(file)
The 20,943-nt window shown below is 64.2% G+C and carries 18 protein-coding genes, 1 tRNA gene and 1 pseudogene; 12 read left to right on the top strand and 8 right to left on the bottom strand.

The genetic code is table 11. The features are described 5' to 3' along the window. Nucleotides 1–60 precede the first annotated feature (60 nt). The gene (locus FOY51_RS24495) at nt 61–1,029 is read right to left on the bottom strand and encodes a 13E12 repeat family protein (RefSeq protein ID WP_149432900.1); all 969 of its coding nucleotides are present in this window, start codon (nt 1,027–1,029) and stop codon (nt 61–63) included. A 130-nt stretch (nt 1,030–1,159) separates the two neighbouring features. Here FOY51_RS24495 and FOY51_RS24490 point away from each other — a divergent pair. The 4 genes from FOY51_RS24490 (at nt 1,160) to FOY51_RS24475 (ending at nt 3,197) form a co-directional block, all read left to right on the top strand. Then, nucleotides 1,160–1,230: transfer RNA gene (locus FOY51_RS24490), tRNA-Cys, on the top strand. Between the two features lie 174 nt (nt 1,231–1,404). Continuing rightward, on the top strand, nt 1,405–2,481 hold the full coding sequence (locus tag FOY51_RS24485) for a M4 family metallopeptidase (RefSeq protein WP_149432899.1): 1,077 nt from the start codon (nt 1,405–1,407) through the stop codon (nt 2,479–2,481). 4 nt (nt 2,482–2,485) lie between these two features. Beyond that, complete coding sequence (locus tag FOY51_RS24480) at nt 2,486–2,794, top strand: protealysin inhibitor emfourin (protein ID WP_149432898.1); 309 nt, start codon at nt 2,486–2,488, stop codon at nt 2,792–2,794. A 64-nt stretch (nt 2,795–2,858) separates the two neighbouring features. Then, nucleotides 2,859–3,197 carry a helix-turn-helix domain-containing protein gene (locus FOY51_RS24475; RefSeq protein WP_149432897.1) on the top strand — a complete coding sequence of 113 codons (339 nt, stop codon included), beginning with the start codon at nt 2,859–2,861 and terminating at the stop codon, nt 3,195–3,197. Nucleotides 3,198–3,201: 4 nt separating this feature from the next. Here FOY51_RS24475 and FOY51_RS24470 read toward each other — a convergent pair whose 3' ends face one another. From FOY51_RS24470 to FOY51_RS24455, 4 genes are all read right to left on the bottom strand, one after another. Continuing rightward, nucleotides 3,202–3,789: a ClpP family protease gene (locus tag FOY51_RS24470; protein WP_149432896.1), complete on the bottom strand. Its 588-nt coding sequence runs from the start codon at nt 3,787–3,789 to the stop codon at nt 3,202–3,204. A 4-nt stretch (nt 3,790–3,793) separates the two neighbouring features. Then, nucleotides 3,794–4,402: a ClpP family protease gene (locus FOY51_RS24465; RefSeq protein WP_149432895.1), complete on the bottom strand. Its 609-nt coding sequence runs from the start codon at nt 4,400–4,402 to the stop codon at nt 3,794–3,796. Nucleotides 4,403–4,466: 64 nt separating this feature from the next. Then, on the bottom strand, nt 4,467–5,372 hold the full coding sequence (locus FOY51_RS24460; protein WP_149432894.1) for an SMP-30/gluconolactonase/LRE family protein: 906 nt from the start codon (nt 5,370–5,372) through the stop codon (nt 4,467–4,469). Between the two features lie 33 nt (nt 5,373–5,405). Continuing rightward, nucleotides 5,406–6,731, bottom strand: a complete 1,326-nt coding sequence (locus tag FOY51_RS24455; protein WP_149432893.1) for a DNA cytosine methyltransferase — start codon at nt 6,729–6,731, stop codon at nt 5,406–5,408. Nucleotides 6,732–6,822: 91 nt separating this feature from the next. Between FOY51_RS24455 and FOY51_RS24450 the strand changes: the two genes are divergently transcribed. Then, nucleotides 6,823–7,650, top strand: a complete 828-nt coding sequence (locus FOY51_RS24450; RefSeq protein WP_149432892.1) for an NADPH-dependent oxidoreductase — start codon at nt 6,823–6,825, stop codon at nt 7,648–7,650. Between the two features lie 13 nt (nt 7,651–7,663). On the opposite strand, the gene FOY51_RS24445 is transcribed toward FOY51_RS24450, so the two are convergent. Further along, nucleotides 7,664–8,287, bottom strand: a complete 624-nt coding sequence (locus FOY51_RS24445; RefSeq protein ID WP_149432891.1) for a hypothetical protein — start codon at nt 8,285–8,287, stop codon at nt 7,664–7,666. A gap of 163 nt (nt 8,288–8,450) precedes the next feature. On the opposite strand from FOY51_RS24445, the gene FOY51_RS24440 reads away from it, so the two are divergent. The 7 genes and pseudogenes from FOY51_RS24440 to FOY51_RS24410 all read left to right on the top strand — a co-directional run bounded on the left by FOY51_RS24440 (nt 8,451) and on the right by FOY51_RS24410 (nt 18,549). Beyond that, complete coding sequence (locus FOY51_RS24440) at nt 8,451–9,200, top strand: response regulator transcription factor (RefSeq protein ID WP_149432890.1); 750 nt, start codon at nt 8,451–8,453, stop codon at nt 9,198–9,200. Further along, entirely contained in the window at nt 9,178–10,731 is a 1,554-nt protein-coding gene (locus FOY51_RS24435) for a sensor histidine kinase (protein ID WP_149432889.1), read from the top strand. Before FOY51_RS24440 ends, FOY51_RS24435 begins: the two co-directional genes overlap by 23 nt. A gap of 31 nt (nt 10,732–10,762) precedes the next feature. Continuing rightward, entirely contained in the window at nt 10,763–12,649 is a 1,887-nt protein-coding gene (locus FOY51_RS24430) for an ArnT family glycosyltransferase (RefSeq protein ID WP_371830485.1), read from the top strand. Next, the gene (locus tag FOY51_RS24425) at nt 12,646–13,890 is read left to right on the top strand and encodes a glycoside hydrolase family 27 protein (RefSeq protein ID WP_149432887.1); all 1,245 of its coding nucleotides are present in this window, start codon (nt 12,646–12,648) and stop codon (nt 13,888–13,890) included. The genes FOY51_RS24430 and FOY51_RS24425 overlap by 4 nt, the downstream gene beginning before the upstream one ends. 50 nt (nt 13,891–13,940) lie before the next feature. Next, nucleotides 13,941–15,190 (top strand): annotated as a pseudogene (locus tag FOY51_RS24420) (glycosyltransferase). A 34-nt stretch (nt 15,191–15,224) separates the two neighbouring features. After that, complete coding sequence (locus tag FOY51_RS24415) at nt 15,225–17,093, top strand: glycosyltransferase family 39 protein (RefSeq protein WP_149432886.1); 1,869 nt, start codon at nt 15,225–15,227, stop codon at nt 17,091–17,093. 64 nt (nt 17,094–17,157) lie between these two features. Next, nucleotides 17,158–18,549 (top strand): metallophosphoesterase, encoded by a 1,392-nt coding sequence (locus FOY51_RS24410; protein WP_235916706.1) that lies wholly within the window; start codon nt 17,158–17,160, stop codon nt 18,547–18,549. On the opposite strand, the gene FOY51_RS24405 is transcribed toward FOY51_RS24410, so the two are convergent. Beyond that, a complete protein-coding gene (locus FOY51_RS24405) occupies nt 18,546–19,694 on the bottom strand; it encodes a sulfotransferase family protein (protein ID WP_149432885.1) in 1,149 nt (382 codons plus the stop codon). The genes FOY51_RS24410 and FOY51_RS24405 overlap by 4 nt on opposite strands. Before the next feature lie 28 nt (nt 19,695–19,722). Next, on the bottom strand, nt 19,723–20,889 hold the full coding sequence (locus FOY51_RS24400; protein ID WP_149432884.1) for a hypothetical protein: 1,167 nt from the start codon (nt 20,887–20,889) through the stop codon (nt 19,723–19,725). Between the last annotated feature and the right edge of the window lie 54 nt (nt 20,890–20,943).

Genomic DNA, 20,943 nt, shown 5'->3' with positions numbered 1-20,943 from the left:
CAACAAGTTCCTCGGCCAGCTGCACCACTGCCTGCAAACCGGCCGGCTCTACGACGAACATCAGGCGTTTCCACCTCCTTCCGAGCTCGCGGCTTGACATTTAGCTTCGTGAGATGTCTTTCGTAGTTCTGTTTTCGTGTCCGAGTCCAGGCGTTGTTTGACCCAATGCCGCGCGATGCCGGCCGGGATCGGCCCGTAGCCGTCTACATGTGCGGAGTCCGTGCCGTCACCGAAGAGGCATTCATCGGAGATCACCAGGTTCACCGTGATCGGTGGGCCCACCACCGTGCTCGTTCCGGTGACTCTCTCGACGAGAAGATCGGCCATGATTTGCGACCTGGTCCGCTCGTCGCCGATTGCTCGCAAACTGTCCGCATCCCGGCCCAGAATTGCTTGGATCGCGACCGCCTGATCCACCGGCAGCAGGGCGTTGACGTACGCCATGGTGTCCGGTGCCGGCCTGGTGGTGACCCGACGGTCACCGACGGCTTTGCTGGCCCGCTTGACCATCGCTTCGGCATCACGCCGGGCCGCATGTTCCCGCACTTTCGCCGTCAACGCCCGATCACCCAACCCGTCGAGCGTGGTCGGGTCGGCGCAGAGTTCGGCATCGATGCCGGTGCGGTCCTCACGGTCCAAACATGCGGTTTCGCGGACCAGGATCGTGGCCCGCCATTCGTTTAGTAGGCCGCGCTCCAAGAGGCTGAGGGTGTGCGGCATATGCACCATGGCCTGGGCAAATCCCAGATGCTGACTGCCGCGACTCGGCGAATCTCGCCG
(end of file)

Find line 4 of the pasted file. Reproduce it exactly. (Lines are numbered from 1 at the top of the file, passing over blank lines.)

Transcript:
CAACAAGTTCCTCGGCCAGCTGCACCACTGCCTGCAAACCGGCCGGCTCTACGACGAACATCAGGCGTTTCCACCTCCTTCCGAGCTCGCGGCTTGACATTTAGCTTCGTGAGATGTCTTTCGTAGTTCTGTTTTCGTGTCCGAGTCCAGGCGTTGTTTGACCCAATGCCGCGCGATGCCGGCCGGGATCGGCCCGTAGCCGTCTACATGTGCGGAGTCCGTGCCGTCACCGAAGAGGCATTCATCGGAGATCACCAGGTTCACCGTGATCGGTGGGCCCACCACCGTGCTCGTTCCGGTGACTCTCTCGACGAGAAGATCGGCCATGATTTGCGACCTGGTCCGCTCGTCGCCGATTGCTCGCAAACTGTCCGCATCCCGGCCCAGAATTGCTTGGATCGCGACCGCCTGATCCACCGGCAGCAGGGCGTTGACGTACGCCATGGTGTCCGGTGCCGGCCTGGTGGTGACCCGACGGTCACCGACGGCTTTGCTGGCCCGCTTGACCATCGCTTCGGCATCACGCCGGGCCGCATGTTCCCGCACTTTCGCCGTCAACGCCCGATCACCCAACCCGTCGAGCGTGGTCGGGTCGGCGCAGAGTTCGGCATCGATGCCGGTGCGGTCCTCACGGTCCAAACATGCGGTTTCGCGGACCAGGATCGTGGCCCGCCATTCGTTTAGTAGGCCGCGCTCCAAGAGGCTGAGGGTGTGCGGCATATGCACCATGGCCTGGGCAAATCCCAGATGCTGACTGCCGCGACTCGGCGAATCTCGCCG